IBS Intelligence is partnering with Sopra Banking Software to promote the Sopra Banking Summit, which takes place 18-22 October 2021. The summit is tackling the biggest issues in the financial sector, including public cloud. This weeklong festival of FinTech will touch on the hottest topics in financial services and highlight the new paths industry leaders are taking.
The following article was originally published here.
Cloud computing has long been an attractive option for banks looking to optimise costs, improve flexibility and facilitate digital expansion. Historically, cloud adoption has meant private or limited deployments due to concerns ranging from security to compliance. But in a post-Covid world, the drumbeat of digitisation has gotten louder, and more banking leaders are moving past their reservations. And recently, the use of public cloud platforms is gaining traction. This is due to ongoing margin compression, the need to reduce costs, and the imperative for banks to innovate faster—all things the public cloud can help solve.
by Martin Lee, Head of Managed Services & Cloud, Sopra Banking Software
As more financial institutions move to leverage cloud providers’ huge investment in their tech stacks, it’s worth pausing to survey the landscape and understand the most important considerations for banks moving forward.
The state of cloud banking
The phrase ‘cloud computing’ spans a range of classifications, types and architecture models. In simple terms, a private cloud means a dedicated cloud computing network. In contrast, a public cloud is cloud computing delivered via the internet and sharing underlying infrastructure across organisations. A hybrid cloud is an environment that utilises both physical and cloud hosting.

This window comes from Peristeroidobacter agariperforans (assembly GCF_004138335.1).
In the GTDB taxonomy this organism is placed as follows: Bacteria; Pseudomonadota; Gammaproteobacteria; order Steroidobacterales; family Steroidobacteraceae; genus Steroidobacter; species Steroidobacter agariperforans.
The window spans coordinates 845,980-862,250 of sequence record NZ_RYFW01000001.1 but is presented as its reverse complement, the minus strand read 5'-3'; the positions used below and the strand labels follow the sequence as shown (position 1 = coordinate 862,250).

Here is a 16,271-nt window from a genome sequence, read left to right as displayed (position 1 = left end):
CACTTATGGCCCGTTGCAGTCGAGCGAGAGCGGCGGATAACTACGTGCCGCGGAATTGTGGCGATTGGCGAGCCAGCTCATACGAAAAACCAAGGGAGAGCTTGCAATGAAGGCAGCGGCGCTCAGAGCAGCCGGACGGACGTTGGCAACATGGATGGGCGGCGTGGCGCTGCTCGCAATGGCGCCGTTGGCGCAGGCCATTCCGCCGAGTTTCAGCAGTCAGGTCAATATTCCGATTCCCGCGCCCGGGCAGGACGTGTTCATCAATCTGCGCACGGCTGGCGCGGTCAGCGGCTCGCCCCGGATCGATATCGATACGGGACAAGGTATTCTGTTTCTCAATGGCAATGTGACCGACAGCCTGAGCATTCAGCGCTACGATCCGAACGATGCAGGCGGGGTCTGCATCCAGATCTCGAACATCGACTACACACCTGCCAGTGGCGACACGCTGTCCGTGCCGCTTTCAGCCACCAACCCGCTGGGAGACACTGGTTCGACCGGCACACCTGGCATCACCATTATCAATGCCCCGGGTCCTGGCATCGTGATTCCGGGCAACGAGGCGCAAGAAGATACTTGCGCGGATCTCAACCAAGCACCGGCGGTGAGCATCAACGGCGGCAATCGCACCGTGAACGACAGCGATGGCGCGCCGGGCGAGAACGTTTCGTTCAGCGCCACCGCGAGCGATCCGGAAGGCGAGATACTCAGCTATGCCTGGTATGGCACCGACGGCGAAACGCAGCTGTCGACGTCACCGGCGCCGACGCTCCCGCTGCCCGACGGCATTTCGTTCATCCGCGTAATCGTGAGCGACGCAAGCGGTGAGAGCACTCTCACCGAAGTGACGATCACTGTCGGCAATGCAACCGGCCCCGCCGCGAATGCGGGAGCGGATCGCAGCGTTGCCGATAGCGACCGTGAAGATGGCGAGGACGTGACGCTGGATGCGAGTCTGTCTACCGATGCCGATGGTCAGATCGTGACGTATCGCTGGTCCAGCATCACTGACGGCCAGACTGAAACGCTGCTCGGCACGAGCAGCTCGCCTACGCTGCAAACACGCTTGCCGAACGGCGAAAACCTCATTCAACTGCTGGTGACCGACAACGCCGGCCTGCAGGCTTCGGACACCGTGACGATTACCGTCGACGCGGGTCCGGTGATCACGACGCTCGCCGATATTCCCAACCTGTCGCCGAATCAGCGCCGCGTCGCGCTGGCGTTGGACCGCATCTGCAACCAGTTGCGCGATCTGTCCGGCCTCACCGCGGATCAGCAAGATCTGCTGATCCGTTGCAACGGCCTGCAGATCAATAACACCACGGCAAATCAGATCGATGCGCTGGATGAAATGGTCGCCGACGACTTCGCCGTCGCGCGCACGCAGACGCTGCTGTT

In the last decade, the use of public cloud computing via services like Microsoft Azure or Amazon Web Services has turned into a $240 billion industry. In banking, the public cloud is already commonplace for non-critical tools, and a typical bank’s computing environment already includes on-premise systems, off-premise systems and multiple clouds.
Indeed, 19 of the top 20 US banks have already announced public cloud initiatives. In late 2020, IBM rolled out a financial services-specific public cloud featuring 10 of the world’s largest banks as customers. While there is a lot of activity, maturity levels vary. For instance, according to a recent report, 80% of UK banks have migrated less than 10% of their business to the public cloud as of 2020.
But that’s rapidly changing. Banks know they can no longer ignore the benefits if they want to stave off competition and remain profitable. Data from McKinsey underscores this point. According to one of its surveys, more than 60% of banks plan to move the bulk of their operations to the public cloud in the next 5 years.
Benefits of running a bank in the public cloud
The trend of public cloud adoption is, to some degree, traditional banks following the model that FinTech proved, i.e., using the cloud to be flexible, agile, and responsive. Through our experience, we have seen several specific use cases where banks in the UK have benefited from the use of cloud-based services. These include:
- Avoiding high CAPEX costs for new and replacement hardware with a more efficient OPEX model, removing the need for future one-off hardware investment
- The ability to access and leverage a wide range of digital products, offerings, and integrations, which are only possible with cloud-based technologies
- Reducing the risk and impact of Covid-19 and other potential business continuity issues by avoiding the need for staff to physically access specific locations to deliver services
- Increasing and ensuring operational resilience in a cost-effective manner to meet the latest regulations